He said that he has known and admired party leader Jo Swinson for a long time: ‘Despite what has been said, the Withdrawal Agreement was the worst of all worlds for the country.

‘It was sold to us as a deal, but what I see is if we exit, and we negotiate the future afterwards, we will be doing so with our hands tied behind our back as a country…

‘Essentially, a government that has made law enforcement the centre-piece of its programme, more police officers to make sure its citizens obey the law, is saying to us it will pick and choose which laws it respects.

‘That is incredibly dangerous. When you are playing fast and loose with our constitution, when you are playing fast and loose with people’s livelihoods, when you are playing fast and loose with people’s security, I think it is right that we all stand up.

‘But when people stand up, you’re called collaborators. You’re called saboteurs. You’re called mutineers. Something has gone wrong.’

Mr Gyimah said it was during the Tory leadership contest that he started to realise that the Conservative Party was turning away from its One-Nation stance.

The 43-year-old added that he entered the Conservative leadership race knowing he had ‘no chance’ of winning.

‘During the course of that leadership race, it became clear that there were too few of us on the Conservative side to keep that fire going on,’ he said.

The Liberal Democrat conference, which is being held in the Bournemouth International Centre, had been shrouded in an air of mystery with rumours that another MP could be about to defect to the anti-Brexit party.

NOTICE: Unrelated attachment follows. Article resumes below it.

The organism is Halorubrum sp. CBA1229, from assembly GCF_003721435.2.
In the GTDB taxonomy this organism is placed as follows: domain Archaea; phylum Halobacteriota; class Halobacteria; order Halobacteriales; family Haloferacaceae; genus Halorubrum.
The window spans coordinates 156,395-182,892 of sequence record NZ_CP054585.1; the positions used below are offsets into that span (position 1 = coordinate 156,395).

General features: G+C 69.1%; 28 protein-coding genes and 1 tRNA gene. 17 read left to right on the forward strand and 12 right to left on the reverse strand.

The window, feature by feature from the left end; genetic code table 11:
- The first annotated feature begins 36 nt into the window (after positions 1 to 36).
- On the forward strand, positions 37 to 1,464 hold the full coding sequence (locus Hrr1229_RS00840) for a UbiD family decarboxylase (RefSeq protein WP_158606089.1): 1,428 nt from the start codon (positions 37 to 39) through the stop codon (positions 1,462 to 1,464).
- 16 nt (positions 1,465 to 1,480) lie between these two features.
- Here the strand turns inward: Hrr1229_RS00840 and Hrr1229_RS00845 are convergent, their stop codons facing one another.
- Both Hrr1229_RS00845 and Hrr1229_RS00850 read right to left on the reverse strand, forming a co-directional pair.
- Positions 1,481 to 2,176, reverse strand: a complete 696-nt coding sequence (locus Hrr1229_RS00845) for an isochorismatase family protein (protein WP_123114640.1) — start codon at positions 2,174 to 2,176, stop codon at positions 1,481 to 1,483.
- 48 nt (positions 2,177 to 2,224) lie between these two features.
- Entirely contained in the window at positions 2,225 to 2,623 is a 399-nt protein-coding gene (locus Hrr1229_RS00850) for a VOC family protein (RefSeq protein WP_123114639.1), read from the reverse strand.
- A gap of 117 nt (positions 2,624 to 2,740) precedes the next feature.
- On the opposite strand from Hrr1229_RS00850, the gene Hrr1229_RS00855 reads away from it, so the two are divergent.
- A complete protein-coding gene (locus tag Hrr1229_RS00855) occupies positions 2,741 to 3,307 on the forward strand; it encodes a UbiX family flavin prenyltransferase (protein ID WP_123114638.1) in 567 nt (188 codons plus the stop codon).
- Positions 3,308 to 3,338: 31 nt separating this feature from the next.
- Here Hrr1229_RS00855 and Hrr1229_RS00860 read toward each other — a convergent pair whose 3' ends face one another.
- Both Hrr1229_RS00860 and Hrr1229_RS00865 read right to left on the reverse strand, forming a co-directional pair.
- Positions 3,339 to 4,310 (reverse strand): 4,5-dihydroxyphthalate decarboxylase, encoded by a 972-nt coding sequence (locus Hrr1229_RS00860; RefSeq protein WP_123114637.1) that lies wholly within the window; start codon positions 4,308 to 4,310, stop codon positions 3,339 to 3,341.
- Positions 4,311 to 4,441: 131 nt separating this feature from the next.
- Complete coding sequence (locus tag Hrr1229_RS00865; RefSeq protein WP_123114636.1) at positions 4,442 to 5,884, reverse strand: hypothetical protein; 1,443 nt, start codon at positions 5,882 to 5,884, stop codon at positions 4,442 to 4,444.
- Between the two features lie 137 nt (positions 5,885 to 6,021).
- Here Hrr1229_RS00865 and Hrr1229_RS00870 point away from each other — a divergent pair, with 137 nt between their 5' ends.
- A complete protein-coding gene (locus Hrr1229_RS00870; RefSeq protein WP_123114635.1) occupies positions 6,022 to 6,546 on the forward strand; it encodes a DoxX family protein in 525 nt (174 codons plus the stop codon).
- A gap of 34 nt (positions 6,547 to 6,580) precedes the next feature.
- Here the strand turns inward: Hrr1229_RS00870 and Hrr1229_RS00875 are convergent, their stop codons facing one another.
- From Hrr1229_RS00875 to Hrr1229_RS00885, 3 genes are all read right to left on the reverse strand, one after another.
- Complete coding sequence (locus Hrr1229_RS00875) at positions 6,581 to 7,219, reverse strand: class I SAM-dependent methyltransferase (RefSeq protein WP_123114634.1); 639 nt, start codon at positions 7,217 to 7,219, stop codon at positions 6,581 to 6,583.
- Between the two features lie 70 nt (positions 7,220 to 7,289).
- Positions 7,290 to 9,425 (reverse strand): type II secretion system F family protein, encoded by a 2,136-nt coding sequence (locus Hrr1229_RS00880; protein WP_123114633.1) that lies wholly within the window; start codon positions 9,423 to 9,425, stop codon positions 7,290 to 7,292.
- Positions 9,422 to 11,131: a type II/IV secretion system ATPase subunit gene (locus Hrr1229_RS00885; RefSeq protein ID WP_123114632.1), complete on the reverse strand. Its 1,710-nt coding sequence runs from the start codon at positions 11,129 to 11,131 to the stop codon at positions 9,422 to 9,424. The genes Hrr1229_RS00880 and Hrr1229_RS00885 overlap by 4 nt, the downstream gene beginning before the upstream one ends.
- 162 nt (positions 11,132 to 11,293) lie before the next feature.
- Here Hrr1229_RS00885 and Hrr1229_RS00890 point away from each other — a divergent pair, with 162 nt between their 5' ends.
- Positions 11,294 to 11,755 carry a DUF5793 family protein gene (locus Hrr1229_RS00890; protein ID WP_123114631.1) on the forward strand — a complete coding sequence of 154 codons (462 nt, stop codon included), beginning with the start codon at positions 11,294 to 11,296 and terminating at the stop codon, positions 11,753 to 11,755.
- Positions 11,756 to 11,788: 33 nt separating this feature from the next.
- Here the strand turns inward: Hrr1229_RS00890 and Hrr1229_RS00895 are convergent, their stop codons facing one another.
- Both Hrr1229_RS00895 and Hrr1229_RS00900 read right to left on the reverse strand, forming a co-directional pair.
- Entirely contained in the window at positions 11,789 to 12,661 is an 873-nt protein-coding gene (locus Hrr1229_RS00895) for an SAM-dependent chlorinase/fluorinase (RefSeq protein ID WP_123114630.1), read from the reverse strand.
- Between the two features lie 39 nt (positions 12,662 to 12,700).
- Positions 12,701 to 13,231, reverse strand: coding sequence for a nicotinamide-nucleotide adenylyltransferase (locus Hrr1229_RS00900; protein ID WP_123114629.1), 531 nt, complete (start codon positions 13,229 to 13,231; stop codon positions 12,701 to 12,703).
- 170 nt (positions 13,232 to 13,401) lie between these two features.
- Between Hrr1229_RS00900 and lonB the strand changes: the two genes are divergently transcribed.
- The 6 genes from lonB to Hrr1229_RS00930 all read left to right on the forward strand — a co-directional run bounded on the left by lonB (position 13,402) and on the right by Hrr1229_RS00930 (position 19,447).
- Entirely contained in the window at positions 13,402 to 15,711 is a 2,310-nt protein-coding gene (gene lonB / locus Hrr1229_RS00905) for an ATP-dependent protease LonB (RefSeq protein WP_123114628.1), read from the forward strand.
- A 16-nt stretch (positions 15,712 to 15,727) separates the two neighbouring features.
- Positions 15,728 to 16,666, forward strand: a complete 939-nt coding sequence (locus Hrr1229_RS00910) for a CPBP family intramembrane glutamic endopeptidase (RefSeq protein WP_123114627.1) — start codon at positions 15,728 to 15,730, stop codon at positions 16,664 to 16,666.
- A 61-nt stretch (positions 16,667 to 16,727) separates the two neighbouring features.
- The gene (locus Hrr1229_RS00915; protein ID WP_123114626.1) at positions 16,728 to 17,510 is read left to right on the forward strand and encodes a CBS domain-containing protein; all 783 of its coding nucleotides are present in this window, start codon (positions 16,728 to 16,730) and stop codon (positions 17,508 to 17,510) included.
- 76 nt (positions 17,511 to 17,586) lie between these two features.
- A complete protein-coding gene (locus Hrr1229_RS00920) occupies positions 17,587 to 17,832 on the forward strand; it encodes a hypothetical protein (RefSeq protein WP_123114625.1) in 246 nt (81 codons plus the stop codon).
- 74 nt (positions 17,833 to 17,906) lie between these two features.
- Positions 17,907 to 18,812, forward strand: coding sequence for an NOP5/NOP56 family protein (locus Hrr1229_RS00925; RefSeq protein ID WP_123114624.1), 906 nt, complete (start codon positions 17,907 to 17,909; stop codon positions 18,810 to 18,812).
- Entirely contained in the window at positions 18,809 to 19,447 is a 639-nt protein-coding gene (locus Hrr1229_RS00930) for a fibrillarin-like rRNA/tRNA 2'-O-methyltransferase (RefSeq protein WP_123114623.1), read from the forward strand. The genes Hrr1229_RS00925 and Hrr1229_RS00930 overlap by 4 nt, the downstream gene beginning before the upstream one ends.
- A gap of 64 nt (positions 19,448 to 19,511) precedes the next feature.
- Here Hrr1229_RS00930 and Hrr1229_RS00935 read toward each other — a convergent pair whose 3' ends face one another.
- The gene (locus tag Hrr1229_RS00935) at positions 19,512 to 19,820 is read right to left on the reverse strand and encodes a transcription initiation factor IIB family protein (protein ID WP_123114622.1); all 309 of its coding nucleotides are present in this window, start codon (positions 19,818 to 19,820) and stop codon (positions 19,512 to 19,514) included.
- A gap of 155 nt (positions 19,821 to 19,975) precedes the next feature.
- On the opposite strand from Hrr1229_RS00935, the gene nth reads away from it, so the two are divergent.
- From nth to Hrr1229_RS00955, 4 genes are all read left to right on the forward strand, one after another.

The running order to a member’s rally that was held at 6.15pm mentioned that leader Jo Swinson would introduce a ‘mystery man’ to the conference hall.

This latest addition makes it six defections so far in 2019.

The Liberal Democrat conference, which is being held in the Bournemouth International Centre, had been shrouded in an air of mystery with rumours that another MP could be about to defect to the anti-Brexit party

The running order to a member’s rally that was held at 6.15pm mentioned that leader Jo Swinson would introduce a ‘mystery man’ to the conference hall after speeches from Lib Dem supporters including the European Parliament’s Brexit chief Guy Verhofstadt MEP (right)

The party faithful were already feeling buoyant after a stream of former Tories and Labour MPs joined the party in recent weeks, including former minister Dr Philip Lee and Liverpool Wavertree representative Luciana Berger. 

The defection is more good news for leader Mrs Swinson who is preparing to strengthen her party’s pro-European Union credentials before any upcoming snap election. 

Mr Gyimah said: ‘I was disheartened to find that the way the whipping had been framed was for us MPs to choose our careers, in other words our own salaries, over putting the country first.

He said the Government has been put in a position where ‘no-deal’ is the only thing that can be delivered. 

Mr Gyimah said the Government has been put in a position where ‘no-deal’ is the only thing that can be delivered

He explained his reason for joining the Liberal Democrats was because liberal values were ‘under threat’

Mr Gyimah explained his reason for joining the Liberal Democrats was because liberal values were ‘under threat’.

‘We cannot perceive that our institutions and democracy are immune from populism and nationalism that has tainted other democracies.

‘The Liberal Democrats have a unique opportunity to make sure that we fight to defend these values and create a new force in British politics.

‘I believe this is not about Leave or Remain. I genuinely think that you cannot, the ends justify the means is no way to run a democracy.